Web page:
THE ECONOMY, THE ECONOMY, THE ECONOMY – focus on the economy and that doesn’t mean taking from some to give to others😡 You don’t measure success because you spent a lot of money. You don’t declare progress by adding to those on assistance, but rather by the number no longer needing it. Results matter😱 It’s great that millions more have health insurance, but not so great they need a federal subsidy to pay the premiums.
U.S. Census Bureau News
Income, Poverty and Health Insurance Coverage in the United States: 2014
NEWS RELEASE: CB15-157
SEPT. 16, 2015 — The U.S. Census Bureau announced today that in 2014, there was no statistically significant change from 2013 in either real median household income or the official poverty rate. At the same time, the percentage of people without health insurance coverage declined. Unless otherwise noted, the following results for the nation were compiled from information collected in the 2015 Current Population Survey Annual Social and Economic Supplement.
The nation’s official poverty rate in 2014 was 14.8 percent, which means there were 46.7 million people in poverty. Neither the poverty rate nor the number of people in poverty were statistically different from 2013 estimates. This marks the fourth consecutive year in which the number of people in poverty was not statistically different from the previous year’s estimate.
Median household income in the United States in 2014 was $53,657, not statistically different in real terms from the 2013 median income. This is the third consecutive year that the annual change was not statistically significant, following two consecutive annual declines.
The percentage of people without health insurance coverage for the entire 2014 calendar year was 10.4 percent, down from 13.3 percent in 2013. The number of people without health insurance declined to 33.0 million from 41.8 million over the period.
These findings are contained in two reports: Income and Poverty in the United States: 2014 and Health Insurance Coverage in the United States: 2014. The Current Population Survey Annual Social and Economic Supplement was conducted between February and April 2015 and collected information about income and health insurance coverage during the 2014 calendar year.
· Real median incomes in 2014 for family households ($68,426) and nonfamily households ($32,047) did not experience statistically significant changes from the levels in 2013.
· A comparison of real median household income over the past seven years shows that income is 6.5 percent lower than in 2007, the year before the nation entered the most recent economic recession.
· The changes in the real median earnings of men and women who worked full time, year- round between 2013 and 2014 were not statistically significant. In 2014, the median earnings of women who worked full time, year-round ($39,621) was 79 percent of that for men working full time, year-round ($50,383) ─ not statistically different from the 2013 ratio. The female-to-male earnings ratio has not shown a statistically significant annual increase since 2007.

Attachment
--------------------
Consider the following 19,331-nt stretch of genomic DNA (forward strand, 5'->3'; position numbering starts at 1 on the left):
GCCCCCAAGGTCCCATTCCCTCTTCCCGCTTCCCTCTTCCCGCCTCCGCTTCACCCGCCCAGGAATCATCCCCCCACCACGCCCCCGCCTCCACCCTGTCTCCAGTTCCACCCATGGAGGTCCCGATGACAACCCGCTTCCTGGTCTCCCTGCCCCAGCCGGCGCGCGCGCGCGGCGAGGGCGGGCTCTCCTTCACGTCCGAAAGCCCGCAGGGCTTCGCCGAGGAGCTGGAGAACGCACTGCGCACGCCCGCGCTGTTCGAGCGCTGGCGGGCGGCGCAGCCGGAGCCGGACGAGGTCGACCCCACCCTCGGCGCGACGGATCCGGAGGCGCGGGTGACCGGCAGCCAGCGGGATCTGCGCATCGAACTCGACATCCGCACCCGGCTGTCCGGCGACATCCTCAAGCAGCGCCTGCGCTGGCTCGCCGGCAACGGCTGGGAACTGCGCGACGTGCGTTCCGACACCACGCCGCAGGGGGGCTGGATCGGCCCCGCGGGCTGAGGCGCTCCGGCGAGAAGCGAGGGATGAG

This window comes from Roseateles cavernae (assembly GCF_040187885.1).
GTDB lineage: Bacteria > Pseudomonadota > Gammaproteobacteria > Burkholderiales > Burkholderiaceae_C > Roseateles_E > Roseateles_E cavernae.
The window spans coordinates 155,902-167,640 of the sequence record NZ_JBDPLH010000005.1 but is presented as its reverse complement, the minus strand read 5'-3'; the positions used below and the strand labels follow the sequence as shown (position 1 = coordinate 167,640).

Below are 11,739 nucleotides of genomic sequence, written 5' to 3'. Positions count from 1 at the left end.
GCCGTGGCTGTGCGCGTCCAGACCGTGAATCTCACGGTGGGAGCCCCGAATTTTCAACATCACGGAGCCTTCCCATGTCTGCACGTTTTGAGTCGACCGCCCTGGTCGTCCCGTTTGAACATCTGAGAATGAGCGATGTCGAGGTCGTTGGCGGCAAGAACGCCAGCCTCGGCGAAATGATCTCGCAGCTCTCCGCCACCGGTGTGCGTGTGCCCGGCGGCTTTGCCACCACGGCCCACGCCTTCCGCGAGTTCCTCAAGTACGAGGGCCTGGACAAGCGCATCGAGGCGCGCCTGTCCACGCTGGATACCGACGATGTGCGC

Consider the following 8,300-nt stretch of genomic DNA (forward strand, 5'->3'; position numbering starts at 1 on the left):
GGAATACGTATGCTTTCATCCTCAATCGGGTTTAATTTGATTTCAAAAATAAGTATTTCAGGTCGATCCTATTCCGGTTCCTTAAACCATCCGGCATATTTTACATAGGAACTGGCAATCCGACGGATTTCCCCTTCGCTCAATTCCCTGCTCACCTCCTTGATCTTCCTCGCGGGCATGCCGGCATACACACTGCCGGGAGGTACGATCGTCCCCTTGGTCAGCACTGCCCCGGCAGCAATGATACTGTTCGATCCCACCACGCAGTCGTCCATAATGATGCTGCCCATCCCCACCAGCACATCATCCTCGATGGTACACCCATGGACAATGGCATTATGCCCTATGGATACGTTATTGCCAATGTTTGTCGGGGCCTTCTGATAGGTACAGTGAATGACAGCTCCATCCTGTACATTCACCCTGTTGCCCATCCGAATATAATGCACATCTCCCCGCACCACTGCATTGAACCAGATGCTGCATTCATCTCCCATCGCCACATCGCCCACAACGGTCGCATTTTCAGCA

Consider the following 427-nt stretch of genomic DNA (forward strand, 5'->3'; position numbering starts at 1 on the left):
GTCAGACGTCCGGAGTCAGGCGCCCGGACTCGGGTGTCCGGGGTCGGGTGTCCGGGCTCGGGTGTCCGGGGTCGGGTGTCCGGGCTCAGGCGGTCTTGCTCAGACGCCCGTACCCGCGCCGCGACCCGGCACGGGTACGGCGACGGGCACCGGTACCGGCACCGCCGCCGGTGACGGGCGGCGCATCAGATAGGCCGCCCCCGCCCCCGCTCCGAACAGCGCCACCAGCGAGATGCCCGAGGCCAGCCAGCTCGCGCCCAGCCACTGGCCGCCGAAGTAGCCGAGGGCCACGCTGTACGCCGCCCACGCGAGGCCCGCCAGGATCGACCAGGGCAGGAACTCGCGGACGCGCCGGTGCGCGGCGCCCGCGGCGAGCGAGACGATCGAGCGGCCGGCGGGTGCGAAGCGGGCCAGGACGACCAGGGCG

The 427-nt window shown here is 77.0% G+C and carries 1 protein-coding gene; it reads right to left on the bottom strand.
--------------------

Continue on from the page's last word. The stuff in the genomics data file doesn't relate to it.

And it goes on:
· The number of men and women working full time, year-round with earnings increased by 1.2 million and 1.6 million, respectively, between 2013 and 2014. Taken in combination with an increase of about 800,000 in the number of women with earnings, regardless of work experience, and no statistically significant change for their male counterparts, this suggests a shift of workers moving from part-year, part-time work status to full-time, year-round work status. The respective increases in the number of men and women working full time, year-round with earnings were not statistically different from one another, nor were they statistically different from the increase in the number of women with earnings, regardless of work experience.
· The Gini index was 0.480 in 2014; the change from 2013 was not statistically significant. Since 1993, the earliest year available for comparable measures of income inequality, the Gini index has increased 5.9 percent. (Developed more than a century ago, the Gini index is the most common measure of household income inequality used by economists, with 0.0 representing total income equality and 1.0 equivalent to total inequality.)
· Changes in income inequality between 2013 and 2014 were not statistically significant as measured by the shares of aggregate household income by quintiles.
· The poverty rate for families and the number of families in poverty were 11.6 percent and 9.5 million in 2014, neither statistically different from the 2013 estimates.
· In 2014, 6.2 percent of married-couple families, 30.6 percent of families with a female householder and 15.7 percent of families with a male householder lived in poverty. For married-couple families, both the poverty rate and the number in poverty increased. For families with a female householder, the poverty rate was not statistically different from 2013, while the number in poverty declined. Neither the poverty rates nor the estimate of the number of families in poverty showed any statistically significant change between 2013 and 2014 for families with a male householder.
· In 2014, 13.5 percent of people 18 to 64 (26.5 million) were in poverty compared with 10.0 percent of people 65 and older (4.6 million) and 21.1 percent of children under 18 (15.5 million). None of these age groups experienced a statistically significant change in the number or rates of people in poverty between 2013 and 2014.
Categories: Observations on life